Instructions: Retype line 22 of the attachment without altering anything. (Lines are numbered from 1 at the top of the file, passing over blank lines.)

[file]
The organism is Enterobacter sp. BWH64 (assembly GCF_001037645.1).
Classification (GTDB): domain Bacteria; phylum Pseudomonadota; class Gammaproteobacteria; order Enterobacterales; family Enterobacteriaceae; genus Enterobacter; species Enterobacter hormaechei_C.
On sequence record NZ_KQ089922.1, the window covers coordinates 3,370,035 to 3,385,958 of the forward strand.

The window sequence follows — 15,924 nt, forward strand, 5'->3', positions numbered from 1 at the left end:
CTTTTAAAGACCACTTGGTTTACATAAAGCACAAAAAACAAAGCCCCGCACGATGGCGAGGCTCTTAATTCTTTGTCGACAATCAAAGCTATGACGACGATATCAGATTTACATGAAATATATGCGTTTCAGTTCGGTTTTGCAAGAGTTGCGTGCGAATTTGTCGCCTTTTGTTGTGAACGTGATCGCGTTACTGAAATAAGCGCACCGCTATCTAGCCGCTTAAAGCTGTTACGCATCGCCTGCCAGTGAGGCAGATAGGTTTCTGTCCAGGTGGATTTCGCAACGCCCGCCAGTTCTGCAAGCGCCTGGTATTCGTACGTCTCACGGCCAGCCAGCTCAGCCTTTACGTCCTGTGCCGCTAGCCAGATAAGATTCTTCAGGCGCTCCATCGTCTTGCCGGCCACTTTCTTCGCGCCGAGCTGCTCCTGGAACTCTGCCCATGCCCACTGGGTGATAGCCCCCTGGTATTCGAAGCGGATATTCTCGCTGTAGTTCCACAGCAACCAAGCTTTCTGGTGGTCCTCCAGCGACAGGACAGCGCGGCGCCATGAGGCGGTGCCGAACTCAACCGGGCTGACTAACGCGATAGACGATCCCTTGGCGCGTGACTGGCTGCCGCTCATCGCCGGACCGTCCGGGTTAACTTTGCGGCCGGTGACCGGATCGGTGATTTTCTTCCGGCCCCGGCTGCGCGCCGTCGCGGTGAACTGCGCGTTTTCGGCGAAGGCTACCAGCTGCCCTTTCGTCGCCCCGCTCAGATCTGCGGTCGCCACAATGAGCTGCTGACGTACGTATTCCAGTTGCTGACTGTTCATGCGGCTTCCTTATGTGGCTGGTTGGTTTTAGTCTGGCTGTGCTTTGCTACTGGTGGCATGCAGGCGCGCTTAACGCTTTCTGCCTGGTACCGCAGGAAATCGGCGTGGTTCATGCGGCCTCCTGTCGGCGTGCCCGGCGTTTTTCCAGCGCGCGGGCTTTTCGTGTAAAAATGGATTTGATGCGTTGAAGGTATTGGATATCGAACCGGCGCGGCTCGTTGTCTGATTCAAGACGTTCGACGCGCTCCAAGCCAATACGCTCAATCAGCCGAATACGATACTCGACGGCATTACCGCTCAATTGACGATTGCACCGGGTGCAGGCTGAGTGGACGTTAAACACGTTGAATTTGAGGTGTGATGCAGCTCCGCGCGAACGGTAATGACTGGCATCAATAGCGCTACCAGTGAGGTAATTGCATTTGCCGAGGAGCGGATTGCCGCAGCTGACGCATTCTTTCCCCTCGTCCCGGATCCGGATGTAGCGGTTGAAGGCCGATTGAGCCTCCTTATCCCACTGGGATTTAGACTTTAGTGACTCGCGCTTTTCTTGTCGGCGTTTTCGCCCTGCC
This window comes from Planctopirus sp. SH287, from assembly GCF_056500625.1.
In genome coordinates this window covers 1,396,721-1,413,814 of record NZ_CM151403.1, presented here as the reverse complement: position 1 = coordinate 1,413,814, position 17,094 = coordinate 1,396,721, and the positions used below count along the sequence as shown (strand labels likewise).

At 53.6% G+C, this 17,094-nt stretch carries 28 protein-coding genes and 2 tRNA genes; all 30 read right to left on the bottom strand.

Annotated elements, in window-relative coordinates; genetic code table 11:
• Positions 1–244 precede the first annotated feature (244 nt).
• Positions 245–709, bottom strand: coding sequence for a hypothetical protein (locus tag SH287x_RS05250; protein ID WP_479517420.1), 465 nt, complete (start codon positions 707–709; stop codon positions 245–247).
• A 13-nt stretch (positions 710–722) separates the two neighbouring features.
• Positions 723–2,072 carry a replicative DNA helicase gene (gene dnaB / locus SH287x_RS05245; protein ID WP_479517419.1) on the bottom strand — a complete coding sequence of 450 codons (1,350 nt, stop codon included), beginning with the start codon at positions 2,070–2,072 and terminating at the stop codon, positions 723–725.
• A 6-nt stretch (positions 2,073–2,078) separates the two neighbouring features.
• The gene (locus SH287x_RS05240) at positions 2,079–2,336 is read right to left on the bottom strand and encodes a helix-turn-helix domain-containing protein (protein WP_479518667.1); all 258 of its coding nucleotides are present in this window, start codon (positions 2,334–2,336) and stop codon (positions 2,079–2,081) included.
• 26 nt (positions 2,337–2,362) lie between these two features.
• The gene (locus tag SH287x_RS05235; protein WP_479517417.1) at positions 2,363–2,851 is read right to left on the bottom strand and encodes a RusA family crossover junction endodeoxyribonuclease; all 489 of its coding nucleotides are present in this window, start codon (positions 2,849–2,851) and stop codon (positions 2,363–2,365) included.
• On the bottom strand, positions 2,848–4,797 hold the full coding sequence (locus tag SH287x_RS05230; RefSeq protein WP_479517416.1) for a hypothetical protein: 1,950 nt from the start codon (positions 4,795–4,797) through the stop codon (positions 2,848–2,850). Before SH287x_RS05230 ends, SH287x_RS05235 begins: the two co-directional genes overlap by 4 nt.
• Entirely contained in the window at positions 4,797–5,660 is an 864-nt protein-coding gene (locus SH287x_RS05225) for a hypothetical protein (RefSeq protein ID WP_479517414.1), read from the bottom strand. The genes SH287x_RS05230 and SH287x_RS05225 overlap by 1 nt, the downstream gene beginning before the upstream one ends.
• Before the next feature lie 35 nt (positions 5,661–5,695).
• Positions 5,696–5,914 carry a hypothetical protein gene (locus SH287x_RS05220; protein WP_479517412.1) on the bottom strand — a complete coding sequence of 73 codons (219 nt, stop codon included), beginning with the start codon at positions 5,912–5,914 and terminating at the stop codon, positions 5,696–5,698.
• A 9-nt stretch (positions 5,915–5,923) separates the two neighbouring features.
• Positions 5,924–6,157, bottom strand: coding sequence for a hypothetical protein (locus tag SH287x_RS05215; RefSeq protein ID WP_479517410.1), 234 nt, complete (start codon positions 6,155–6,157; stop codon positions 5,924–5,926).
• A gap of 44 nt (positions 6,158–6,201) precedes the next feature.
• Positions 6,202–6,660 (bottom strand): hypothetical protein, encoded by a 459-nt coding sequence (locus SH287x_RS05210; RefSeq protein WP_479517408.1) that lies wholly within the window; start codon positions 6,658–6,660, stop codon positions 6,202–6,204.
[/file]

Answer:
• A 9-nt stretch (positions 5,915–5,923) separates the two neighbouring features.